It also doesn't address DOT cars and if it is to be assumed DOT cars get their spot back, it contradicts the rule that the the only time a DOT car keeps his position is when they are not involved in the initial contact. I think in general the DOT rules need to be better defined and explained to clubs. At our local club it seems to be common place to give cars their spots back if they get clipped in the middle of a race and go DOT, only it seems like a judgment call because it is a 50/50 chance they're going to do it. I can't find anything in the rules that says that after an initial start a DOT car gets its spot back, unless the incident is involving a lapped car who initiates an incident. And even then it's only implied that that the other car will not be given a strike that will put him to the tail. Again, it doesn't mention DOT'ed cars specifically.

I'm seeing such a difference between the procedures of tracks who claim to be going only by USAC procedures, so I think maybe clarification and more precise wording would help. In my opinion though, if we want these kids to get the real racing experience, in everything else once the lineup is called to form, a DOT is a DOT.
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RBurns17
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« Reply #20 on: September 07, 2012, 01:28:12 PM »

To clarify, I think the problem with the rulebook is it tries to address and explain the procedures for several different scenarios (lapped cars involved with lead laps cars, cautions thrown where nobody goes DOT, cautions where cars go DOT) and then goes on to make other rules without distinguishing which scenario the rule is meant for. Some would assume the rule I mentioned is meant for first lap contact where a caution is thrown and everybody continues on, explaining how to handle giving out strikes and giving the officials a rule that will allow them to not give out a strike to anyone. But, as someone heavily involved in the formation of USAC, you know the rule was meant to include cars that go DOT.

I think maybe adding "unless otherwise noted" to the "DOT cars go to the tail" procedure and then otherwise noting the procedures meant to put DOT cars back in their place. Maybe that and some clarification on what exactly they mean by the initial start of the race would completely clear this up.
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RBurns17
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« Reply #21 on: September 07, 2012, 03:40:42 PM »

I will try to give a little input on how the first lap rule came about as I was in attendance at that very event.

It was at the very first USAC .25 race at the Tampa race track where this all began. On the first day of racing going into turn one about 6 cars all got tangled up together maybe more and i think 4 stopped on the track. Now remind you that this was the first QM race for USAC and the first time that strikes were used for any car that was involved in a incident. And to that degree we only allowed 2 strikes and you were done. So all six cars got strikes and went to the tail for the first day of racing. Then if you were involved in a incident again in that same race you were done. This was all new to everyone and took some getting use to.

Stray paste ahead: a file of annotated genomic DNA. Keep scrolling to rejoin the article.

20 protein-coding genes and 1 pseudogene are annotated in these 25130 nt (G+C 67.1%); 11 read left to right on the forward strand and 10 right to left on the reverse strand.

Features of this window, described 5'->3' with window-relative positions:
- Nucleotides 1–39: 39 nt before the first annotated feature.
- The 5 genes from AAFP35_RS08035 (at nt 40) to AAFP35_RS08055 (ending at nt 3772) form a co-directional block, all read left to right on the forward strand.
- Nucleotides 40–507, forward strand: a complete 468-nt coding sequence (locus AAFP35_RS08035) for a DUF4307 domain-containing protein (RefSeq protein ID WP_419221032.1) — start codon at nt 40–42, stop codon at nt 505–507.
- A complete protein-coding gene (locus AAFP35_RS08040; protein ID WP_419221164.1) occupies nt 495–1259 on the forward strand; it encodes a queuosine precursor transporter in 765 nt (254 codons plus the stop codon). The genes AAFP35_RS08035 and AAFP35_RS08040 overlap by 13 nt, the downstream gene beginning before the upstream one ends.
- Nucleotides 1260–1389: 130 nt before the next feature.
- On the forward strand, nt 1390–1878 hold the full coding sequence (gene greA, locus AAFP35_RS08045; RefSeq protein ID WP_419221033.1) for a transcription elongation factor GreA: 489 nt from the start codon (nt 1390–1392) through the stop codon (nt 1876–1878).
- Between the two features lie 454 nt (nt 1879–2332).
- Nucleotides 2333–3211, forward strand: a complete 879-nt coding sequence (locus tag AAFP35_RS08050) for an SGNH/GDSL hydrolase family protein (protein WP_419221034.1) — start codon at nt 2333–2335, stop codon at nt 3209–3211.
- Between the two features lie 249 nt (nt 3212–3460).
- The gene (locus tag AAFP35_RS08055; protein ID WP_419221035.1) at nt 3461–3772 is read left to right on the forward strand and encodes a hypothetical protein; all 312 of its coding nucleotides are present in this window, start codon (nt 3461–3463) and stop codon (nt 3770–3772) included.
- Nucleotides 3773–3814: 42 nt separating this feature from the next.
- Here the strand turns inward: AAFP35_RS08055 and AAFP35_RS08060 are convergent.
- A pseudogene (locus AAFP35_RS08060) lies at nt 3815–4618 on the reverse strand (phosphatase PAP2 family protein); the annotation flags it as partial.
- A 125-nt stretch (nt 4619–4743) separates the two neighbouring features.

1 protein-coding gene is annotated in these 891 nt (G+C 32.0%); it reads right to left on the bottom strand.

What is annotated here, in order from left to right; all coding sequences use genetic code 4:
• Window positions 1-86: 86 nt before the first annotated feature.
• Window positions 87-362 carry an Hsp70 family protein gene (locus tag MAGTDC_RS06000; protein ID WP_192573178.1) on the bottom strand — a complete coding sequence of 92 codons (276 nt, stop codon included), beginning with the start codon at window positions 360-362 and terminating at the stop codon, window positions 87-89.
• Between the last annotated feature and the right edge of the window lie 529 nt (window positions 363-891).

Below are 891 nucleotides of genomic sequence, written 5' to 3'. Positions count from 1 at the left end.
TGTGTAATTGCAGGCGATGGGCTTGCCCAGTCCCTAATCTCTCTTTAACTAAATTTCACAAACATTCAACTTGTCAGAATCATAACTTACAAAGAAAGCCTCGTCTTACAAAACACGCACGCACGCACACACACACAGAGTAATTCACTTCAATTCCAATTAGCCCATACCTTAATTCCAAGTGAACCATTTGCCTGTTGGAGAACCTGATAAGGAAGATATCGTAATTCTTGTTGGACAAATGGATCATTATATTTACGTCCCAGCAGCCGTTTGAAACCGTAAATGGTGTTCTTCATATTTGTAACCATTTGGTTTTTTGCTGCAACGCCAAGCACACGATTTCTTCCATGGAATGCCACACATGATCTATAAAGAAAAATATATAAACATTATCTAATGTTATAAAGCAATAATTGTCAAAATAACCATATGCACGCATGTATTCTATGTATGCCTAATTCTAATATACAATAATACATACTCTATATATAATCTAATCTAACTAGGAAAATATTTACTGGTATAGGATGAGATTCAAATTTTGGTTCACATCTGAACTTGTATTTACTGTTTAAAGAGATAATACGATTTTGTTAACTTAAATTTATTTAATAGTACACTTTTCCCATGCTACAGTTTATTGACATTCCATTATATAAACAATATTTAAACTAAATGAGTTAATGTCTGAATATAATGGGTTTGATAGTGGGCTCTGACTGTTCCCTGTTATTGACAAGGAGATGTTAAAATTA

After spending many hours discussing this that evening it was determined that USAC would change the rule going forward. The next day if there was a incident within the first lap and you could not determine what actually transpired then there would be a complete restart and everyone gets their spot back. If you went to the pits you go to the tail. If you go to the pits you ALWAYS go to the tail....period.


Everyone that participated at that first event all agreed that this was a good rule change.

If you can tell the cars that were actually involved in a incident on the first lap you should put strikes on those two cars and put them to the tail and restart single file.

Since that time USAC has gone to three strikes so that can affect how this rule is looked at by the racers.

I didn't have time to look for the actual rule but I will and if it is not worded correctly I'm sure it will be addressed at the USAC .25 Competition Meeting.

Hope this help to give a understanding on how this all came about back to day one.

Eric

I would like to thank you for your insights into this. I think it helps us all understand what the spirit of the rule actually is.